Despite these problems in using the ratio, the price to book ratio can give a reasonable result when applied to a capital intensive enterprise or to a company that is dealing in financial assets. These types of enterprise have enough assets on the balance sheet and those assets are making an important contribution to their profits.
If Share Price is Less than Book Value
If a company’s share price is less than the book value this could mean that the investors do not believe the value of the assets less liabilities is as great as stated in the accounts. The investors may have reason to believe that the book value of some of the assets is overstated on the balance sheet. The value investor should investigate the reason why investors may not have confidence in the book value. If they have good reason for their lack of trust in the book value then there may at some point be a reduction in the asset values on the balance sheet that could damage the company’s standing and put downward pressure on the share price. In this case the investor should not think of buying the shares.
Alternatively, the company’s return on equity could be very poor and this could be leading investors to value the company at below the book value. This could be due to poor management or the choice of a poor business strategy. In these circumstances, adoption of a different business strategy by the management or a change of management could lead to a change in the fortunes of the company. For example, a retailer may own a large number of outlets that are not earning a sufficient return and the solution may be to close the outlets that are not performing well enough, selling the property if necessary. This streamlining of the business by retaining the most profitable outlets could lead to a dramatic increase in the return on equity and an increase in the share price.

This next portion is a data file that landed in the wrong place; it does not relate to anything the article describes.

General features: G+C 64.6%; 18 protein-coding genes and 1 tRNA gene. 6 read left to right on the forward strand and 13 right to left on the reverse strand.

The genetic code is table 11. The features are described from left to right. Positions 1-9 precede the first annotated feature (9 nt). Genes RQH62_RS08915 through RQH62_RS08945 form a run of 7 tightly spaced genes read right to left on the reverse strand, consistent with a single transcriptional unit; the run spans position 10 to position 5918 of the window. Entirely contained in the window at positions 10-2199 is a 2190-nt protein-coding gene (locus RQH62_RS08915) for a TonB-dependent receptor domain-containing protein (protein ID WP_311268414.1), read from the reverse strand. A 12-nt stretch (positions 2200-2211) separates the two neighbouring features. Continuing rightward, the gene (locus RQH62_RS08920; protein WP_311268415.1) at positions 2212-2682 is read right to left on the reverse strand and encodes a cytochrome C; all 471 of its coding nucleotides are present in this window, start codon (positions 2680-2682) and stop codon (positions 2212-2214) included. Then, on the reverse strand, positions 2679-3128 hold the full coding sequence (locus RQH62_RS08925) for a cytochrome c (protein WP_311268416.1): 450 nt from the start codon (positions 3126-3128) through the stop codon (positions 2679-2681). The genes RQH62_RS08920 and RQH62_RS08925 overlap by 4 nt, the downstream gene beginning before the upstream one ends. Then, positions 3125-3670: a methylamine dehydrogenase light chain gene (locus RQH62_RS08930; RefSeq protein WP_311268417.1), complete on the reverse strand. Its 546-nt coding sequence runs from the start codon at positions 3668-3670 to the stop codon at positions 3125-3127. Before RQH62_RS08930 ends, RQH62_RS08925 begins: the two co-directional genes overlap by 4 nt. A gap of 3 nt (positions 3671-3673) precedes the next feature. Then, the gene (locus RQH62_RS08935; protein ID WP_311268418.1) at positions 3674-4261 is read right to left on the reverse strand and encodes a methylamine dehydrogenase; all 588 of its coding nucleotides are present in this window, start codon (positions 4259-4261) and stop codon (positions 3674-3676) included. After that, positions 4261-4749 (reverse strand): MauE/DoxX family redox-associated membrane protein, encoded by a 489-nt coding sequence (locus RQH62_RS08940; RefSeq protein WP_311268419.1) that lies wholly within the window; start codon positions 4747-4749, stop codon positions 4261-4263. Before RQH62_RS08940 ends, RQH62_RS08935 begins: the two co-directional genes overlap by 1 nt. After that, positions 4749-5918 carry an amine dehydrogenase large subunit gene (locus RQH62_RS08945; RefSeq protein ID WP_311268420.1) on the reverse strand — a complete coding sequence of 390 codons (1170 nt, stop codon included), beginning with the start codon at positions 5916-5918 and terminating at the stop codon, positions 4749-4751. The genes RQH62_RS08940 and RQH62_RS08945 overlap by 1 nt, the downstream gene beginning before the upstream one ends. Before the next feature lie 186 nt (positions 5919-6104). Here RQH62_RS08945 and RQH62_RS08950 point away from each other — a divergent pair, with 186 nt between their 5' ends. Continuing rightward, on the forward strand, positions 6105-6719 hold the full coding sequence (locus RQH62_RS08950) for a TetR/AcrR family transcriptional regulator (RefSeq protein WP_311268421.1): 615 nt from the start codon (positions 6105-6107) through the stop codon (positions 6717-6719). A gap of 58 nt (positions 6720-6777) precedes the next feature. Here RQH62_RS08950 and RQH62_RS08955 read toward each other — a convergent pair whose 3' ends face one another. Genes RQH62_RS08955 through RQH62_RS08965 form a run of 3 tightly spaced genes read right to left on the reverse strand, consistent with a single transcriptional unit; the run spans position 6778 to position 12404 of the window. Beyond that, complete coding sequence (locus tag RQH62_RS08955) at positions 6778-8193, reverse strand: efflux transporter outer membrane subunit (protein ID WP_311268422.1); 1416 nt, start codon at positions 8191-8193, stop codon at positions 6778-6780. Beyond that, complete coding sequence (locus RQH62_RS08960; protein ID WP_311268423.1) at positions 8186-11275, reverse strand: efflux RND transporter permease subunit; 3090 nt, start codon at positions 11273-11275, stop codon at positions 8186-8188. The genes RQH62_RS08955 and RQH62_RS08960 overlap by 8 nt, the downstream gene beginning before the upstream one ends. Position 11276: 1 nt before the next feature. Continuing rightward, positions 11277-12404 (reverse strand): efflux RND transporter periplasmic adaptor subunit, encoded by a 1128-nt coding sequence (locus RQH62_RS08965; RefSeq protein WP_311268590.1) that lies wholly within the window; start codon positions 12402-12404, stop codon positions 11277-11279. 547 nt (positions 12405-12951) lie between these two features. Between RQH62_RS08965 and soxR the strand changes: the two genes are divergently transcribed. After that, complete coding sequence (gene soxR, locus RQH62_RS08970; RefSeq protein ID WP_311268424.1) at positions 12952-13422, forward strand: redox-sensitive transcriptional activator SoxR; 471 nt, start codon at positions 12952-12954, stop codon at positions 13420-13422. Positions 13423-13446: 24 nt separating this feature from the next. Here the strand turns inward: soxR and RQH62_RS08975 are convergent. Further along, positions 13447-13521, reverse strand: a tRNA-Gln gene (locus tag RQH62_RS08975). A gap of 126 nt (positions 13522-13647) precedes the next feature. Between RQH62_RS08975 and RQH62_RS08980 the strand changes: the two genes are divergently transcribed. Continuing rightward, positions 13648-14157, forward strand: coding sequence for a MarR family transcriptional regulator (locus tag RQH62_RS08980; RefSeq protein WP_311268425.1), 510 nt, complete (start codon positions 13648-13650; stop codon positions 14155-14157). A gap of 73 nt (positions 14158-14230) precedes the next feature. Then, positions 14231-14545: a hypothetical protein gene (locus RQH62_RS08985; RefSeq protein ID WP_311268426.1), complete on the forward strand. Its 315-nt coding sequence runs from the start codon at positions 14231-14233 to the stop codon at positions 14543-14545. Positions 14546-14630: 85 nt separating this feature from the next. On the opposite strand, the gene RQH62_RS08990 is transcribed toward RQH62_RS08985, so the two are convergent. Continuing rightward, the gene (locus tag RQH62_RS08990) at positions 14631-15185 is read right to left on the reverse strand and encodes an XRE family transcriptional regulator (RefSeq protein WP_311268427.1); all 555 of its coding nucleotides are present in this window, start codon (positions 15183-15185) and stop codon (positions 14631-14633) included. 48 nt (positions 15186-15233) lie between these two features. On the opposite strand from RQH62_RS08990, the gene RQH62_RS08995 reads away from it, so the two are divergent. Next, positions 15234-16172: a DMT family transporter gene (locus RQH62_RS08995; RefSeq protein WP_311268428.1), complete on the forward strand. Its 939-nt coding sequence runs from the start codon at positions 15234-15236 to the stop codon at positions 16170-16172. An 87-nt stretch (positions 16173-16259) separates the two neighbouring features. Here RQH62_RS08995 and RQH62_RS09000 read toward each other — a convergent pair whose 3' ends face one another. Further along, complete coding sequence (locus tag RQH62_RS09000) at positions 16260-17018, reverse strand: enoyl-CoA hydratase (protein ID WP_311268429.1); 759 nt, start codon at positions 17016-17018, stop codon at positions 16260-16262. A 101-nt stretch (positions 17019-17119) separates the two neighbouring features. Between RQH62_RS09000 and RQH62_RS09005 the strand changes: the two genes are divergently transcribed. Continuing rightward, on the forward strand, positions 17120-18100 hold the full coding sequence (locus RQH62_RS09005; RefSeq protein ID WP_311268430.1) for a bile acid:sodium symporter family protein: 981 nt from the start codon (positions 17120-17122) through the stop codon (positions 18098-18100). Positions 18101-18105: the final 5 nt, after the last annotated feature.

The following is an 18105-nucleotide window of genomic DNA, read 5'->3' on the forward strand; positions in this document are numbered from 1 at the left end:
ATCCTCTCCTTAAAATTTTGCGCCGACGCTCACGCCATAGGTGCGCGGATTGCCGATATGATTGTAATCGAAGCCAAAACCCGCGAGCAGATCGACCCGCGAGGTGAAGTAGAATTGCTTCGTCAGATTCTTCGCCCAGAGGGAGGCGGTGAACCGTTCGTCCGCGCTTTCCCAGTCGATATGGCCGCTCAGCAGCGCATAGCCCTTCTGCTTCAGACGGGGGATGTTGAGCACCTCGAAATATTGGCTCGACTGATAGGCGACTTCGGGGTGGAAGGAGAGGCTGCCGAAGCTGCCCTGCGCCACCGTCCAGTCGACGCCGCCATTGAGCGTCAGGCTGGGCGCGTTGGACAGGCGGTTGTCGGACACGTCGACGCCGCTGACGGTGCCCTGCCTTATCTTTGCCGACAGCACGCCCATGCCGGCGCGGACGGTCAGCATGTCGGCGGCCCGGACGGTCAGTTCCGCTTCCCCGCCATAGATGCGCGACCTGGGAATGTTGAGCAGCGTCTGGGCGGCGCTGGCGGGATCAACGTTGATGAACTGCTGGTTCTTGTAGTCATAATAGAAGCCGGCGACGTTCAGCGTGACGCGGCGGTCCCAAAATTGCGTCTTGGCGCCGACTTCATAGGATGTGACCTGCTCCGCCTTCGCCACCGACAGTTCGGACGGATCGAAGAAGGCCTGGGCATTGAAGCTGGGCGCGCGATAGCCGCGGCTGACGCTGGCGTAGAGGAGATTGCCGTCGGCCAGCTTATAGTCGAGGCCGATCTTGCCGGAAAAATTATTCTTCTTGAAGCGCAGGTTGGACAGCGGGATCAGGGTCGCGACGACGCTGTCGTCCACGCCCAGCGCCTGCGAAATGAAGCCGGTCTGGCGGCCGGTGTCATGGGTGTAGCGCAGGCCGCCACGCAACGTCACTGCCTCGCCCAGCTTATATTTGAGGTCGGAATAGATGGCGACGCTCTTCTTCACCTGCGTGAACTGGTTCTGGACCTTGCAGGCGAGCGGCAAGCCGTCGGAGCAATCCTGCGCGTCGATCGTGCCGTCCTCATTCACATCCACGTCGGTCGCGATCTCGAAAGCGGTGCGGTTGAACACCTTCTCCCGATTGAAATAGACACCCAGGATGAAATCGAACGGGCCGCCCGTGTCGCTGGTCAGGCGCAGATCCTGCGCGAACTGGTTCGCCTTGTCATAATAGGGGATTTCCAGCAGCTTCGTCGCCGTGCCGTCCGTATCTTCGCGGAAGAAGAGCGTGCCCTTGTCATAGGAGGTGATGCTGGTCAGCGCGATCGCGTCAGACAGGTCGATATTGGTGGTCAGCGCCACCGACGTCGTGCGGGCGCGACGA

The only way an investor can identify the real reason for a low price to book value ratio is to perform further research and use alternative metrics to analyze the company’s business. For example, looking at ratios such as the return on equity will give a clue as to the reason for the position. The investor may also look at the annual report of the company and look at the plans of management for the future. If there is any sign of a future change in management strategy that would increase the return on equity there may be an investment opportunity.
If share price is more than book value
Where the share price is considerably more than the book value the conclusion could be that the return on equity is high. Although this is good news for the company and means that management is probably pursuing the correct strategy it may also mean that the strengths of the company are already taken into account in the price of the shares. The market value of the company may be very close to its intrinsic value and this means that the shares are of no immediate interest to the value investor. The investor should make a note of the company and take another look if the share price later becomes depressed for irrational reasons such as a general downward move in the market resulting from emotion rather than logic.